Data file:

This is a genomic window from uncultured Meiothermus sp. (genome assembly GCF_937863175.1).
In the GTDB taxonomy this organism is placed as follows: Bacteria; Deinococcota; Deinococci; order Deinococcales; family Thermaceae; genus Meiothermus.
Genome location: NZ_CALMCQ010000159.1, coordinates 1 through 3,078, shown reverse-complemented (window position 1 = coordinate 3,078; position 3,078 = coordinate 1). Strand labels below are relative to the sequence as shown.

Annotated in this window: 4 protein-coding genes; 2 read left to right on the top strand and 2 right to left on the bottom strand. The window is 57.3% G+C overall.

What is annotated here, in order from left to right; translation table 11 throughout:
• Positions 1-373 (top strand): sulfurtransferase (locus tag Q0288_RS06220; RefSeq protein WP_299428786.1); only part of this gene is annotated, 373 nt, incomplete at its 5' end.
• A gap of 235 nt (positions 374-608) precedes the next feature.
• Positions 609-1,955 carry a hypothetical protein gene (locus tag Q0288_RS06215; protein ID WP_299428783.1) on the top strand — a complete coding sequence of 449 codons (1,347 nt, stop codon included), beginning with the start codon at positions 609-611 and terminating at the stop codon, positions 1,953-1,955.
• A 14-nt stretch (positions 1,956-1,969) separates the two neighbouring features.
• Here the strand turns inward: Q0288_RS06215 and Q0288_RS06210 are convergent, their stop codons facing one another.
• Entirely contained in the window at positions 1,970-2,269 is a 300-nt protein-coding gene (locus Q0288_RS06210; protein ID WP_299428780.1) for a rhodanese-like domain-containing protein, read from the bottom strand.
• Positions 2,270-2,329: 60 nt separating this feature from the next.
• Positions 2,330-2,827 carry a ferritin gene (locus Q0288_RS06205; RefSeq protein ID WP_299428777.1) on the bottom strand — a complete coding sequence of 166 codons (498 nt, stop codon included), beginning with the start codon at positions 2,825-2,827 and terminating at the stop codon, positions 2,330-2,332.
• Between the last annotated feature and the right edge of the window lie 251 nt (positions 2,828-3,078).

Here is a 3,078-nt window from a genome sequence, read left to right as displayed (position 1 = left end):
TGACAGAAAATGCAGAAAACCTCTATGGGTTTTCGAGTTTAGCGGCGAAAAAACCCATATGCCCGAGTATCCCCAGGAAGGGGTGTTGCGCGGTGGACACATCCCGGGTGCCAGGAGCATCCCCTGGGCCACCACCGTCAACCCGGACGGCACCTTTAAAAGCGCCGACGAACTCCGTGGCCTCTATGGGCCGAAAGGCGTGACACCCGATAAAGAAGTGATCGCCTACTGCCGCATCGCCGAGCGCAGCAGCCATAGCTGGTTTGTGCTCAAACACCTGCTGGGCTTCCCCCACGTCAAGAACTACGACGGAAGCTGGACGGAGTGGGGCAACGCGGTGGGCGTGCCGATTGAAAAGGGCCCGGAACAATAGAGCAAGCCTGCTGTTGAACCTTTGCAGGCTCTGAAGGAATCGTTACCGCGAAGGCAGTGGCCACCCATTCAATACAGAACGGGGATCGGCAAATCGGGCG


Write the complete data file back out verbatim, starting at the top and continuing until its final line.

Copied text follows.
This is a genomic window from uncultured Meiothermus sp. (genome assembly GCF_937863175.1).
In the GTDB taxonomy this organism is placed as follows: Bacteria; Deinococcota; Deinococci; order Deinococcales; family Thermaceae; genus Meiothermus.
Genome location: NZ_CALMCQ010000159.1, coordinates 1 through 3,078, shown reverse-complemented (window position 1 = coordinate 3,078; position 3,078 = coordinate 1). Strand labels below are relative to the sequence as shown.

Annotated in this window: 4 protein-coding genes; 2 read left to right on the top strand and 2 right to left on the bottom strand. The window is 57.3% G+C overall.

What is annotated here, in order from left to right; translation table 11 throughout:
• Positions 1-373 (top strand): sulfurtransferase (locus tag Q0288_RS06220; RefSeq protein WP_299428786.1); only part of this gene is annotated, 373 nt, incomplete at its 5' end.
• A gap of 235 nt (positions 374-608) precedes the next feature.
• Positions 609-1,955 carry a hypothetical protein gene (locus tag Q0288_RS06215; protein ID WP_299428783.1) on the top strand — a complete coding sequence of 449 codons (1,347 nt, stop codon included), beginning with the start codon at positions 609-611 and terminating at the stop codon, positions 1,953-1,955.
• A 14-nt stretch (positions 1,956-1,969) separates the two neighbouring features.
• Here the strand turns inward: Q0288_RS06215 and Q0288_RS06210 are convergent, their stop codons facing one another.
• Entirely contained in the window at positions 1,970-2,269 is a 300-nt protein-coding gene (locus Q0288_RS06210; protein ID WP_299428780.1) for a rhodanese-like domain-containing protein, read from the bottom strand.
• Positions 2,270-2,329: 60 nt separating this feature from the next.
• Positions 2,330-2,827 carry a ferritin gene (locus Q0288_RS06205; RefSeq protein ID WP_299428777.1) on the bottom strand — a complete coding sequence of 166 codons (498 nt, stop codon included), beginning with the start codon at positions 2,825-2,827 and terminating at the stop codon, positions 2,330-2,332.
• Between the last annotated feature and the right edge of the window lie 251 nt (positions 2,828-3,078).

Here is a 3,078-nt window from a genome sequence, read left to right as displayed (position 1 = left end):
TGACAGAAAATGCAGAAAACCTCTATGGGTTTTCGAGTTTAGCGGCGAAAAAACCCATATGCCCGAGTATCCCCAGGAAGGGGTGTTGCGCGGTGGACACATCCCGGGTGCCAGGAGCATCCCCTGGGCCACCACCGTCAACCCGGACGGCACCTTTAAAAGCGCCGACGAACTCCGTGGCCTCTATGGGCCGAAAGGCGTGACACCCGATAAAGAAGTGATCGCCTACTGCCGCATCGCCGAGCGCAGCAGCCATAGCTGGTTTGTGCTCAAACACCTGCTGGGCTTCCCCCACGTCAAGAACTACGACGGAAGCTGGACGGAGTGGGGCAACGCGGTGGGCGTGCCGATTGAAAAGGGCCCGGAACAATAGAGCAAGCCTGCTGTTGAACCTTTGCAGGCTCTGAAGGAATCGTTACCGCGAAGGCAGTGGCCACCCATTCAATACAGAACGGGGATCGGCAAATCGGGCG